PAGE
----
Dutch Crunch Rolls: Recipe #202

Dutch crunch rolls are popular for sandwiches here in the San Francisco Bay Area. In Europe, it’s called Tiger Bread because of the striped pattern on top. It’s a soft bread on the inside with a crispy rice flour topping that bakes into a crunchy crust. Many thanks to Aparna for inspiration.

This is part of our 1,000 Food Experiments to create sustainable meals for our family and hopefully yours.

Ingredients ($4.50 total for 6 large buns)

Dough :
1 tbsp active dry yeast – $0.50
1 tbsp brown sugar – $0.03
1/4 cup hottest tap water – free
3 tsp coconut oil – $1.65
1 cup soy milk – $0.37
1/2 cup whole wheat flour – $0.09
2 1/2 cups white flour – $0.40
1 1/2 tsp salt – $0.03

Crunch topping:
3/4 cup rice flour – $0.24
1 tbsp active dry yeast – $0.50
1 tbsp brown sugar – $0.03
1/2 cup hottest tap water – free
1 tbsp coconut oil – $0.55
1/2 tsp salt – $0.01

Directions for Dutch Crunch Rolls

1. Make the bread dough: in a small non-metal bowl, gently mix the yeast, brown sugar, and water. Let it sit for 5 minutes to form a thick foam on top – this is how you know the yeast is active and ready to go.

In a large metal bowl, mix the whole wheat flour, 2 cups white flour, and salt. When the yeast is ready, add it to the flour mixture along with the coconut oil and soy milk. Stir until it comes together into a ball of dough, then knead with your hands for 10 minutes, adding in up to 1/2 cup more flour if it’s really sticking to your fingers. The dough should be nice and smooth and elastic.

Cover with cling wrap and let it rise in a warm place for about 1 1/2 hours to double in size.

2. Punch the risen dough down to remove the air, then cut it into 6 equal pieces. Shape them into balls and place on a parchment-lined baking sheet. Cover and rise in a warm place for 20 minutes.

While this is rising, in a separate bowl, mix all the crunch topping ingredients together and stir to combine. Let this sit to puff up a bit while the buns are rising.

3. Brush a thick layer of crunch topping over the top and sides of each bun. Let it rise, uncovered, for another 20 minutes, then bake at 375 for 25 minutes. The top of the buns will be a deep golden brown and there should be cracks on the surface.

Cool on a wire rack and enjoy these Dutch crunch rolls with your favorite sandwich fillings, like balsamic maple glazed tempeh.

Sustainability Score (explained here)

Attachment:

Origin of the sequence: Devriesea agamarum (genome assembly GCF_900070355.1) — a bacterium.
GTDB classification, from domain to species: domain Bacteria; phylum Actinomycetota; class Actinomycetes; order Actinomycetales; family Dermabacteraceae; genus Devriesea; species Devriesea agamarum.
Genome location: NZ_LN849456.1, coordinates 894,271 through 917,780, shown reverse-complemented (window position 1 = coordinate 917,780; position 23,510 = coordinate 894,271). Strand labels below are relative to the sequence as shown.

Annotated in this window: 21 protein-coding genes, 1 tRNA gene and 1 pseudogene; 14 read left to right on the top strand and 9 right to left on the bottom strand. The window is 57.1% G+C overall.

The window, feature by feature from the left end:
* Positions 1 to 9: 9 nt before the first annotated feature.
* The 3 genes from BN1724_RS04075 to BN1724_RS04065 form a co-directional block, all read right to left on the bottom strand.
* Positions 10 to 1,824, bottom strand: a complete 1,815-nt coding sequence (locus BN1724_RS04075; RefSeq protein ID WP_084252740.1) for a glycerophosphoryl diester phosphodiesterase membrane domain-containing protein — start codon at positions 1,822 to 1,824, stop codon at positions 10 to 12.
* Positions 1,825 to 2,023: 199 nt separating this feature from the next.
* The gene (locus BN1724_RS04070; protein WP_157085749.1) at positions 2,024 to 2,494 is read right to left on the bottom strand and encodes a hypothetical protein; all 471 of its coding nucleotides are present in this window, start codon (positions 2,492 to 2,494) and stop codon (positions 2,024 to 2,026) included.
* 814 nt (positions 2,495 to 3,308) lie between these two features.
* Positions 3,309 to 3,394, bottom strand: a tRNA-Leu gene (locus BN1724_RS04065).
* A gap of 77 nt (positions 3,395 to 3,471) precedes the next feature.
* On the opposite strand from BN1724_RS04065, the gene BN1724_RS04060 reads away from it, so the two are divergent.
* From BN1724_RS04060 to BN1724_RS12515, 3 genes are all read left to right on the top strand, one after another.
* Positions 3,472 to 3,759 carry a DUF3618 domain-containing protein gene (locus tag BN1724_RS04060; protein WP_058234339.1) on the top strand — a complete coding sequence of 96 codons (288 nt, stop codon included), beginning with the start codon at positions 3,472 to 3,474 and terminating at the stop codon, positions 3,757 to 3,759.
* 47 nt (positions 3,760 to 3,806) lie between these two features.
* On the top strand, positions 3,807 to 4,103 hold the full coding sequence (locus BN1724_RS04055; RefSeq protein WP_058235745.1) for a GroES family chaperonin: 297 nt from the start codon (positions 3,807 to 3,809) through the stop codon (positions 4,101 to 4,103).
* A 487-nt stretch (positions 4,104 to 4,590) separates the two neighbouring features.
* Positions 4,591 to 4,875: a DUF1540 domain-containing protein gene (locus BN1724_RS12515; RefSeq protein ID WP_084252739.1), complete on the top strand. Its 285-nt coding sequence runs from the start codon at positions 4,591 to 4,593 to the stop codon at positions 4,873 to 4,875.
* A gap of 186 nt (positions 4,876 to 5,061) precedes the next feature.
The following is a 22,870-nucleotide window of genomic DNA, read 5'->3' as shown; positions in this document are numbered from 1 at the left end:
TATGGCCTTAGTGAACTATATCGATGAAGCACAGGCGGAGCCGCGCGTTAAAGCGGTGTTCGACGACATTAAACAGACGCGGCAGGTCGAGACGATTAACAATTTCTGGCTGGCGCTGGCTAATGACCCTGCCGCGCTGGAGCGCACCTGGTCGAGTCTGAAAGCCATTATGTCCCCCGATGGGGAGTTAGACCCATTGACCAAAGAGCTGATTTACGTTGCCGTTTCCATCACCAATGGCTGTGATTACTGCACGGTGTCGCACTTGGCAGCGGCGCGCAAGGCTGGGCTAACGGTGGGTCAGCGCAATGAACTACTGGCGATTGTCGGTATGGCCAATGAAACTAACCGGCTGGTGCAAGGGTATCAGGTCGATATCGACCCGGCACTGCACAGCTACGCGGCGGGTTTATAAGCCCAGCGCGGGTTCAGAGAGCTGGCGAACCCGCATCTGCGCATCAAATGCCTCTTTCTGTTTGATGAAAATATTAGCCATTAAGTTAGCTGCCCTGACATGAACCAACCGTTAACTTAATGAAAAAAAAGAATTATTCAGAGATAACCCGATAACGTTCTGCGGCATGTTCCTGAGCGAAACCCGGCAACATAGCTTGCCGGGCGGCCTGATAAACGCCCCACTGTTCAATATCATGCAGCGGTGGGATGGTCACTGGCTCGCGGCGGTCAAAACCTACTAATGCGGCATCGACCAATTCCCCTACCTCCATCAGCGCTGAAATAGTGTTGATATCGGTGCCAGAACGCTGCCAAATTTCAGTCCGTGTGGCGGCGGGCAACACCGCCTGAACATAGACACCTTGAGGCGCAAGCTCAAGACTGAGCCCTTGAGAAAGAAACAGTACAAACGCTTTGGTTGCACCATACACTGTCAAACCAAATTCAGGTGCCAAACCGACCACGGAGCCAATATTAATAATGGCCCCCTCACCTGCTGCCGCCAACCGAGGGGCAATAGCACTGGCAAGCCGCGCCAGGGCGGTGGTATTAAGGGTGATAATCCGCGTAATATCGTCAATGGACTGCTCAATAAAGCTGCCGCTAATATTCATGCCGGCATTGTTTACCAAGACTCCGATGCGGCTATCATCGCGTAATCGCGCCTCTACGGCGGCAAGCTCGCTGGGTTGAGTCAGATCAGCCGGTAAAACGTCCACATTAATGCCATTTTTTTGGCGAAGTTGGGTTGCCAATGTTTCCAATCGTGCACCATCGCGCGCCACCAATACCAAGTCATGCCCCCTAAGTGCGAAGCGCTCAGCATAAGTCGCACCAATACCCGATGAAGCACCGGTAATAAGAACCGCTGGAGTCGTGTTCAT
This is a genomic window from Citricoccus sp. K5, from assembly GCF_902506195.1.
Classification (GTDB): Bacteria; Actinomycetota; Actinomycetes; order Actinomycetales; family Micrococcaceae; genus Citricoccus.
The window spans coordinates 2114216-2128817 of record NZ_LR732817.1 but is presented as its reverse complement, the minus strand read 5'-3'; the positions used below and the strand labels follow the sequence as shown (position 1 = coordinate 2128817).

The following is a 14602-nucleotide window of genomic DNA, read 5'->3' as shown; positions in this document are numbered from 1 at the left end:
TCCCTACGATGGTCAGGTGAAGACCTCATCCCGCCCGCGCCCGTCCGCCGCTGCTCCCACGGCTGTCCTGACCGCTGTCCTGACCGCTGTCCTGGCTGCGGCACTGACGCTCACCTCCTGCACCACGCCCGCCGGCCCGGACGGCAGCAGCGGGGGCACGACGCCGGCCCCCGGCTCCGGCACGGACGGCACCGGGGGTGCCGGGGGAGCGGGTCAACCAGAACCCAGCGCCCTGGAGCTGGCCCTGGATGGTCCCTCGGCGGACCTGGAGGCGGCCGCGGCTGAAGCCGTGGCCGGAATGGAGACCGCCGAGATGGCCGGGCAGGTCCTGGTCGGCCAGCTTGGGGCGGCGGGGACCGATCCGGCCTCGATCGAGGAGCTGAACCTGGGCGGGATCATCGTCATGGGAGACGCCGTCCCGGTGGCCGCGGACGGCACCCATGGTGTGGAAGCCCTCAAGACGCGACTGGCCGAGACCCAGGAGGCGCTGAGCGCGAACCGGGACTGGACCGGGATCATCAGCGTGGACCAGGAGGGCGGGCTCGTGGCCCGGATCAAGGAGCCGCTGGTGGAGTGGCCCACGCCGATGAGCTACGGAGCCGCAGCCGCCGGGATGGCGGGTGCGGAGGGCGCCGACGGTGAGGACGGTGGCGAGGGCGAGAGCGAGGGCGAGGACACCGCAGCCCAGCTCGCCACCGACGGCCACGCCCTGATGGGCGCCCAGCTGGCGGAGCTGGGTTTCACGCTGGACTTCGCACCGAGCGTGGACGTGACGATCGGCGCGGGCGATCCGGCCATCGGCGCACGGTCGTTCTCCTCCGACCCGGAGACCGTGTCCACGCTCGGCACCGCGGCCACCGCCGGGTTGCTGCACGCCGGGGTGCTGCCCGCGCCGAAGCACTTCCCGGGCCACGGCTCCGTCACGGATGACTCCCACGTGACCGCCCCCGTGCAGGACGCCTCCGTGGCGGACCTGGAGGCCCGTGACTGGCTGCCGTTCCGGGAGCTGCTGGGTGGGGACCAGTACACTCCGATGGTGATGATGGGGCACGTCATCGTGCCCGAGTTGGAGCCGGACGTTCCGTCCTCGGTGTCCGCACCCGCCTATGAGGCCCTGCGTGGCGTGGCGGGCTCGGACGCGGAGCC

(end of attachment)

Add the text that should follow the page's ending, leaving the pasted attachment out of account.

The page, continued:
• Time to make: 1 = 3+ hours
  • Servings: 2 = 4-6 servings
  • Cost per serving: 3 = <$5
  • Deliciousness: 2 = decent meal
  • Environmental impact: 3 = minimal damage
  • Nutritional value: 2 = healthy-ish
  • TOTAL: 13/18

If any of you amazing home chefs tried it, or have other recipes you’d like us to experiment with, please let me know. Wishing you and your family a healthy, happy day!

Dutch Stamppot (Cabbage, Potatoes, Plant-Based Sausage): #138 of 1000 Sustainable Food Experiments

I learned about stamppot from an old Canadian cookbook, but it’s originally a Dutch recipe. You cook a vegetable like kale or savoy cabbage with a bunch of potatoes in a big pot, then add some (plant-based) sausage. Mash it all up with a bit of olive oil and salt, and you have a delicious and comforting dinner.

This is part of our 1,000 Food Experiments to create sustainable meals for our family and hopefully yours.

Ingredients ($11 total for a large pot)

1 large savoy cabbage, chopped – $2.49
6 yukon gold potatoes, diced – $1.08
2 cups water – free
1 tbsp salt – 0.13
1 package Field Roast smoked apple sage sausage or other plant-based sausage – $6.99
2 tbsp olive oil – $0.50
Vinegar or Worcestershire sauce to taste

Directions

1. In a large pot, add the cabbage, potatoes, water, and salt. Cover and bring to a boil over medium high heat, then reduce the heat to medium low and simmer until the potatoes are tender, about 20 minutes.

2. Break up the plant-based sausage and crumble it into the pot. Cook for a few extra minutes.

3. When everything is nicely wilted and soft, add the olive oil and seasonings to taste. You can mash it all up if you like, or leave it chunky as we did. Enjoy hot from the pot for a warm winter meal. Leftovers freeze well too.

Sustainability Score (explained here)

  • Time to make: 3 = <1 hour
  • Servings: 3 = lots of leftovers
  • Cost per serving: 3 = <$5
  • Deliciousness:  3 = when are we having this again?
  • Environmental impact: 3 = minimal damage
  • Nutritional value: 3 = optimal nutrition
  • TOTAL: 18 – maximum score!

Experiment Outcome: This recipe gets added to our Family Favorites! 🙂

If you tried it, please let me know how it came out for you. Wishing you and your family a healthy, happy day!